Overview: A secret government agency finds evidence of aliens lying in wait on the moon, and has to fight to...wait, never mind, the evidence was a hoax. A hoax to protect the existence of real aliens on the moon! Don't worry, though, the government is still 100% committed to nuking the fuck out of them, hoax or not. We think they were just waiting for an excuse to nuke the Man in the Moon, that smug bastard.

Directed By: Rob Hedden, 2000

The Case For: Dondre Whitfield tries his hardest to channel Will Smith's spirit as a wisecracking police detective, but he has no colorful aliens to riff on, and instead of Tommy Lee Jones his comic foil is a real estate agent who really wants to sell him a 30-year mortgage, so the whole thing is just kind of depressing.

The Case Against: Most of the action scene feature Chyna as a towering femme fatale, who we initially suspected was some kind of expressionsless, robotic Terminator until we realized that was just her acting. Also, we really have to point out that Chyna took to doing XXX Avengers porn parodies after being the special guest star in Alien Fury, which really says it all.


Alien Fury delivers on the alien part, but the titular aliens turn out to be pretty peace-loving folks and only seem to want to invade Earth in the event that we nuke the hell out of them first. In fact, it's just one guy who keeps trying to get them to invade us. This movie should have been called "One Alien Asshole's Fury". The movie never really explains why he's so pissed off at humanity, we're thinking maybe he's an incarb (involuntarily carbon-based lifeform), getting his revenge on a cruel universe run by super-advanced fembots and the trans-dimensional orbs that always hover around them. Always lording their connection to the intergalactic oneness of being over him - damn their unbiological fembot tendencies!

Let's back up: actually, Alien Fury isn't about that guy and his plot to get us all invaded. Well, it is, but only for about five minutes, because the screenwriter had an uncontrollable urge to add a plot twist on every page of the script:

More twists and turns than M. Night Shyamalan's colonoscopy.

We started to go cross-eyed around the time that the hoax was revealed to be a cover-up for the real aliens, who are coincidentally in the same place on the moon that we're going to nuke anyway, and this is all somehow playing right into their hands. Don't worry though, the L.A.'s finest detective is on the case to unravel the confusion! Well, at least L.A.'s most bored detective, since he just seems to sit around and watch wrestling on TV when he's not investigating space alien murders. Still, we'll give him some props for being able to just walk in the front fucking door of the world's most top secret government agency, sit at the head honcho's desk, and eat a bunch of his snacks without anyone noticing or caring.

That video also hints at the real driving force behind Alien Fury, far more important than all the alien nonsense: lawyers. Specifically, that one bald lawyer who really, really sucks at his job[1]. "Well, we just discovered your department tried to defraud the Pentagon and terrified the public with this whole alien hoax, but we're going to play along with you because we're less likely to be sued if we really follow through on the whole fake aliens thing and spend billions of dollars nuking the moon." Later, he advises the President of the United States that the entire Earth being obliterated by alien invaders would carry a high risk of litigation, whereas prematurely detonating the nuclear warhead is "covered by our insurance".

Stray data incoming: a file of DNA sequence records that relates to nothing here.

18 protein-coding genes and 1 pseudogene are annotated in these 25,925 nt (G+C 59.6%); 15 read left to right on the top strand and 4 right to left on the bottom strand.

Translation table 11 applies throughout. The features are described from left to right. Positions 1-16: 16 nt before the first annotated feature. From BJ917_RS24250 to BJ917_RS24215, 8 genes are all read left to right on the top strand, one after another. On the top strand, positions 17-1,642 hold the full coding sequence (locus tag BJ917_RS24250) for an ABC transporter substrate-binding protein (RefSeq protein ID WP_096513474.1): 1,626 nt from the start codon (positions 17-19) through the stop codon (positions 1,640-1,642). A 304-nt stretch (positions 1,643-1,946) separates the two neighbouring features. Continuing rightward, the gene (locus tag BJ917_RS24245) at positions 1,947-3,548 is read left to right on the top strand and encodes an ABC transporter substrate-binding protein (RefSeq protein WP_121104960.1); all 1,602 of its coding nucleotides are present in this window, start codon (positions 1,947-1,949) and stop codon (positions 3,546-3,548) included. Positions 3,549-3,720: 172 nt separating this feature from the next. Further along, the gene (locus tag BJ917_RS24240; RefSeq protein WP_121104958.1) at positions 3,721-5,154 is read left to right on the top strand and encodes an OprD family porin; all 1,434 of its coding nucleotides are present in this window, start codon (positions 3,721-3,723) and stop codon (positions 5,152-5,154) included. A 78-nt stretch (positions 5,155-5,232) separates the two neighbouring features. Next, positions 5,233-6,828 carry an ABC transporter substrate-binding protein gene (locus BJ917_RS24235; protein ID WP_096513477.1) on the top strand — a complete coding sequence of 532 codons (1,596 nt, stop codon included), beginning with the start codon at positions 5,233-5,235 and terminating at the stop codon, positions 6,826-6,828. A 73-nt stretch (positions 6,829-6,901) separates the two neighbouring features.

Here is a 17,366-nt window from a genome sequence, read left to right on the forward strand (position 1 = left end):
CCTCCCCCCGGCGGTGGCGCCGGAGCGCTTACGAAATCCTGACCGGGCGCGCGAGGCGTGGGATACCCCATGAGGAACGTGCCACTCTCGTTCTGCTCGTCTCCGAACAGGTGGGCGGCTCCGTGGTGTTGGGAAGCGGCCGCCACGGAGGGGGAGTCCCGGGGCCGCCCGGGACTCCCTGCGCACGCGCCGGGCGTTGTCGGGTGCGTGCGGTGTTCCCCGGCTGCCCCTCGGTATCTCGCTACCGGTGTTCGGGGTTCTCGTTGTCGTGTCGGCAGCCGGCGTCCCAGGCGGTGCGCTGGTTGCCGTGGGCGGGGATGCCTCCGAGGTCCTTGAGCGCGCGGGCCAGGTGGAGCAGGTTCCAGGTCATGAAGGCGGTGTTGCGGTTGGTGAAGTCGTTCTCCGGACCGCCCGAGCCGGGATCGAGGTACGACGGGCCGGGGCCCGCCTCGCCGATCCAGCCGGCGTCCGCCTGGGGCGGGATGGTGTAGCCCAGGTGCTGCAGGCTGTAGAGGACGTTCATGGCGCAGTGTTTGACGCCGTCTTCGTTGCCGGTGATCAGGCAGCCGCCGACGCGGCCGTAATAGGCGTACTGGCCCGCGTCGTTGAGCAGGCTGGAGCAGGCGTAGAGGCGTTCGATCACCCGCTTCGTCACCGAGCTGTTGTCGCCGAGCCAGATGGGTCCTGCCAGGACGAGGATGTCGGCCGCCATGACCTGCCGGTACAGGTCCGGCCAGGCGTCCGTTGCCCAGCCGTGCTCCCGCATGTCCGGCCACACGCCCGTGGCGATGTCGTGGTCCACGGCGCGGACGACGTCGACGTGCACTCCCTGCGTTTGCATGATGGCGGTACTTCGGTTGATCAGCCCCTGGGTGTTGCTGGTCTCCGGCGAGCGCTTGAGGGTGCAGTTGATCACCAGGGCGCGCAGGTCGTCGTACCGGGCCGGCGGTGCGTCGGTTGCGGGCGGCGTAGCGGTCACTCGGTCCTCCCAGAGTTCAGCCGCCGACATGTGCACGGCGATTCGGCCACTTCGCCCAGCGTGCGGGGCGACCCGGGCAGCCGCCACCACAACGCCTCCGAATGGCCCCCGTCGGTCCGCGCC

Actually, we can't be too hard on the lawyer, because nobody in this entire movie acts like a rational human being. Let's all take a moment to appreciate the breathtaking stupidity of the alien infiltrator who voluntarily submits to a chest x-ray at his physical, despite the fact that the aliens have four fucking lungs. Or the fact that the government defector with incontrovertible proof of the alien hoax decided to stash his proof on a CD-RW that deletes itself if you look at it, causing a solid 20 minutes of plot to pointlessly dead-end. Or our personal favorite, the wisecracking police detective managing to talk an enemy who has a gun pointed at him into an honorable fistfight, which is a ploy we haven't seen since The goddamn Dungeonmaster. It's like a trip down Memory Lane, specifically the bad part of Memory Lane with lots of meth labs and overturned burning cars.

Plot-10
Acting-8
Special Effects-7
Directing-9
Music / Sound-7
Overall-41/50

[1] We really bought in to foreshadowing plot twist #762, wherein the lawyer is implied to be an alien impostor, because that would explain why he's risen to the highest echelons of our government despite giving the worst legal advice possible at all times.

– Garrett "Hydrogen" Neil and Sean "Trillaphon" Neil (@trillaphon)

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